Photo from link below

We recently saw a film called “The Biggest Little Farm“… a documentary that followed a Californian couple who gave up their city life to try their hand at a new wave of farming. (I think the hubby suggested it to tame my want for chickens…which didn’t work, but I digress). Under capable (yet slightly radical) mentorship, they decided to diversify their farm. They planted a variety of fruit trees instead of one crop, and varied their livestock to share in the load. The idea was balance. Their mentor assured them, that in time, the land itself would balance out, that their farm would flourish with the ebb and flow of predator and prey and nutrient renewal. Science tells us this is true, yet, I couldn’t help but muse how spiritual the message was. We are just finishing a study of the gospel of Mark in our small group. It’s fascinating to me how the gospels show us this idea of Jesus’ perfect balance between a focused plan and the bigger picture.

Christ, the messiah, knew He was coming to earth to fulfill a very specific purpose. He had a goal. A set task. Yet in the height of His ministry he still was conscious that He needed to take time aside for self care, reflection and prayer. He healed many, yet not all. He planned for the future, but often didn’t know where He would sleep at night. He had no means of salary, but never seemed to go hungry. He surrounded Himself with both women and men, with rich and poor, with educated and outcasts. There was no false piety, there was simply a message. Jesus didn’t promise that His way was the easiest, either. Being a Jesus follower did not guarantee the easy road, nor does it now. But it does bring profound hope.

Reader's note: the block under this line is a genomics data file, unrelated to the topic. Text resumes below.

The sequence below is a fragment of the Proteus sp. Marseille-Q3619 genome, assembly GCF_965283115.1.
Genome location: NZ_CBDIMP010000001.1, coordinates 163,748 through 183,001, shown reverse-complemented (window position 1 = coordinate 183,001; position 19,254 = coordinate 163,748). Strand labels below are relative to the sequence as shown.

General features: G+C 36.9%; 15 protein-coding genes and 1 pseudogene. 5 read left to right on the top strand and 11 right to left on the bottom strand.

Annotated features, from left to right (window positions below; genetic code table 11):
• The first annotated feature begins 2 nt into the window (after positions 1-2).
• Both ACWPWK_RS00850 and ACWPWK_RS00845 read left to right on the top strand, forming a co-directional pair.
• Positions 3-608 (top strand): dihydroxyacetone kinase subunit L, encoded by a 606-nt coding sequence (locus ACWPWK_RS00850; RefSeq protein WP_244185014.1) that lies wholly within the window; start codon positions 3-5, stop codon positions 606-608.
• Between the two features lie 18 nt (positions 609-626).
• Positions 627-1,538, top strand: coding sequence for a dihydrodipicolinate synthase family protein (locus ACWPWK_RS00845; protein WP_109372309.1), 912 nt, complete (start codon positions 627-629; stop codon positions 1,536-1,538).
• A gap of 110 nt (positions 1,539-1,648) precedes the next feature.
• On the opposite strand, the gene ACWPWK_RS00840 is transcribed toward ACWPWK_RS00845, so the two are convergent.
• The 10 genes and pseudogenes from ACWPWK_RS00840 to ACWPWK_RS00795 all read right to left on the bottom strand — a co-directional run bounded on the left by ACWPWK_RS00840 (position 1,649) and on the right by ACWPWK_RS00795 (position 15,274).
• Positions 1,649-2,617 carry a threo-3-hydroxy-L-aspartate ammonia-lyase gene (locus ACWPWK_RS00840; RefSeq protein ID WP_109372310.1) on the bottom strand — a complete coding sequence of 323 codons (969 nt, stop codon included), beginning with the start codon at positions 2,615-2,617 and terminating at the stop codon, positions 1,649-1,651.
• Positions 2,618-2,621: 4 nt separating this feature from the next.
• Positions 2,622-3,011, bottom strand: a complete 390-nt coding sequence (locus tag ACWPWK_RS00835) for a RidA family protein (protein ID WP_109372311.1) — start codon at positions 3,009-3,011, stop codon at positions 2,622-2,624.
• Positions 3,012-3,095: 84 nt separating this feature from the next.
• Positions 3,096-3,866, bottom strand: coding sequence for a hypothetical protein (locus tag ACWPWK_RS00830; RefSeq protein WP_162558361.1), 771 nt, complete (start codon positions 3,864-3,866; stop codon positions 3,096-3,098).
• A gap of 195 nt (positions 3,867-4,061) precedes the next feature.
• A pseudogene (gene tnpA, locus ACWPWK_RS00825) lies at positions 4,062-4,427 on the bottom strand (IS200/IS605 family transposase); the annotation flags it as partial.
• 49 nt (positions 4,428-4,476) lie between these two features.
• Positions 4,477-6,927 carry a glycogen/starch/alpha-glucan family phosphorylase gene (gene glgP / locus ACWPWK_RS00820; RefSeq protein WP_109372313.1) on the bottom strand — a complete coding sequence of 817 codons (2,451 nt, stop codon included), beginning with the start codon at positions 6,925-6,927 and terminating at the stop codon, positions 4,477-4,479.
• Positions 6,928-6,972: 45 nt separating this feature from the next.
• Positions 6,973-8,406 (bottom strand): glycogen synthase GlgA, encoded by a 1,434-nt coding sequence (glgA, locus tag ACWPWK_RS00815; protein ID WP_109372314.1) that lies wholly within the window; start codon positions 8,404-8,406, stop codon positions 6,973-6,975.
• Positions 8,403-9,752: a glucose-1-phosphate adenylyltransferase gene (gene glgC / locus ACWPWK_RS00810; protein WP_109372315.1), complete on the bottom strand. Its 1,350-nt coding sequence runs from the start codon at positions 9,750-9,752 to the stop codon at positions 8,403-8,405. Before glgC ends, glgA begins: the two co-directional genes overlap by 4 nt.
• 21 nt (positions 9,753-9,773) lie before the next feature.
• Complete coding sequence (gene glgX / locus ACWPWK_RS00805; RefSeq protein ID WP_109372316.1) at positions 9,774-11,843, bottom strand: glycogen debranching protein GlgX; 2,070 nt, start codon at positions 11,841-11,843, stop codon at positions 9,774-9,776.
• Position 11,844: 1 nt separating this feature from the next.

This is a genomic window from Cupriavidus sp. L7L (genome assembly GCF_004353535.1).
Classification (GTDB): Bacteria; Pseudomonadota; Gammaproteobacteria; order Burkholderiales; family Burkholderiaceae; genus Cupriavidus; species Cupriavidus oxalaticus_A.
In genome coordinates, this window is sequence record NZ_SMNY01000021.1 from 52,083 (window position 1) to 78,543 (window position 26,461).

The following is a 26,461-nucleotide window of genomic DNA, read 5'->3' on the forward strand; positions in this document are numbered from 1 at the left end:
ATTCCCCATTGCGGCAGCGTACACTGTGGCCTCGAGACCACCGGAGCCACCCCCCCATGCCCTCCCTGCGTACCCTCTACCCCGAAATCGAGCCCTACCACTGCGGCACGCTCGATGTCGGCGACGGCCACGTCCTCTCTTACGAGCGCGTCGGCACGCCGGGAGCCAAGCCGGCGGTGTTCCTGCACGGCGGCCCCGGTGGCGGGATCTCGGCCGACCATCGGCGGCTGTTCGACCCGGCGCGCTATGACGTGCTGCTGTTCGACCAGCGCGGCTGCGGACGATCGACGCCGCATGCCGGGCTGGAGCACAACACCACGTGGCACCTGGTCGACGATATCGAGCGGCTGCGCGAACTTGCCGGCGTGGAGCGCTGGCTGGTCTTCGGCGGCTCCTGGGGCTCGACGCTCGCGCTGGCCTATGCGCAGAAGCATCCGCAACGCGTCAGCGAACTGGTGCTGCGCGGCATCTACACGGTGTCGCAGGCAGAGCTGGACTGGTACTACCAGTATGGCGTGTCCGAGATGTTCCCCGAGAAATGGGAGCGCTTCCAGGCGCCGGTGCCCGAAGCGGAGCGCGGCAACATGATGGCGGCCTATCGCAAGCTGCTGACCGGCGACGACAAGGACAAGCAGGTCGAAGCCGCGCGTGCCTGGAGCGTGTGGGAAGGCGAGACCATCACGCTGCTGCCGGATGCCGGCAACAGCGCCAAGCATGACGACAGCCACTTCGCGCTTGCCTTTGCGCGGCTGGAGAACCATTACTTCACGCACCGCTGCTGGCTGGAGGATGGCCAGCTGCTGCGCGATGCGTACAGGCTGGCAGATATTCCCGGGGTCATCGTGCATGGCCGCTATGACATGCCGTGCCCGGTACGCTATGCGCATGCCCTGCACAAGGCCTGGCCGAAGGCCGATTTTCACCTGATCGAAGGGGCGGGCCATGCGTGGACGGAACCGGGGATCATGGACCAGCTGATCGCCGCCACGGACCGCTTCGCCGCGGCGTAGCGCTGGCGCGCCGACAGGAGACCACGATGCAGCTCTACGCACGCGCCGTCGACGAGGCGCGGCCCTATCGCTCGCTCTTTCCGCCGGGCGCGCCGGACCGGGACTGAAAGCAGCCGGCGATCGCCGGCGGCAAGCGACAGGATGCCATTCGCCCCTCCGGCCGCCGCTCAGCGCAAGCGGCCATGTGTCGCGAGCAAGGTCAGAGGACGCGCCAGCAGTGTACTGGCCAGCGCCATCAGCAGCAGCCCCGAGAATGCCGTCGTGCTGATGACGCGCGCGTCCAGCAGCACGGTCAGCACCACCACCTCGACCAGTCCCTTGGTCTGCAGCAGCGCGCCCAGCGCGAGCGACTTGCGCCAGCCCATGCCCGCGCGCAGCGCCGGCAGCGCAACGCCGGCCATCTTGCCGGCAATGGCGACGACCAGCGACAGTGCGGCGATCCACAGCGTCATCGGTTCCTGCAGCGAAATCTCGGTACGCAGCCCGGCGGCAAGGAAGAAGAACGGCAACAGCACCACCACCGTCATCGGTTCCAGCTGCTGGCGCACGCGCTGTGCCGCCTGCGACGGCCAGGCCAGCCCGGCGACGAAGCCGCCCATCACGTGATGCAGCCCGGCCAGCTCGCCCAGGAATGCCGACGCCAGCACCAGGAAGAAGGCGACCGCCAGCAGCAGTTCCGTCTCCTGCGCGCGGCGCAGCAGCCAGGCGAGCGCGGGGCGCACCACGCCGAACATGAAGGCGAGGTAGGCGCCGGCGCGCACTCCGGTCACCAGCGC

I think, it is this hope that we are all struggling to fill with our stuff, our visions, our drive for the ultimate. We want our futures to be sealed with security. I too, struggle with the future unknown. I’m always looking for something new… “just in case”. That’s the delight of the faith journey though… it’s a journey. A continual path to Heaven that starts when we take the first step out in faith. It then becomes a winding path of checks and balances, but ever encompasses that Hope that guides us onward. So how much is too much? When we become so blinded by all the stuff that we can’t see the forest for the trees. When we begin to lose hope because we have not taken the time to get back on the right path, or the path is blocked by a narrowly focused tunnel. We need a little mix of all to keep the balance. I’m not there yet, either, but learning… anyone need some glass jars? I think I have too many…

I Challenge You!

Finally had a little break from the busy work schedule of last week! I escaped North to visit the oldest beloved. It means I will have lots of work to do when I get back home, so it may not really be too much of a break, but for now, I am relishing the quiet. An introvert needs her time to recoup, you know!

Today, we worshiped at her church… a younger crowd of Jesus followers meeting together to praise the Lord with a little more flash and flourish than I am used to, but a great Bible based message was given, and I am thankful she has found a place where her faith can continue to grow away from home. The pastor’s sermons are relevant connections to the group living there, intended for their special circumstances and neighbourhood. It is different from ours at home… and that is okay. Which got me thinking about an activity I saw in a classroom about a month ago.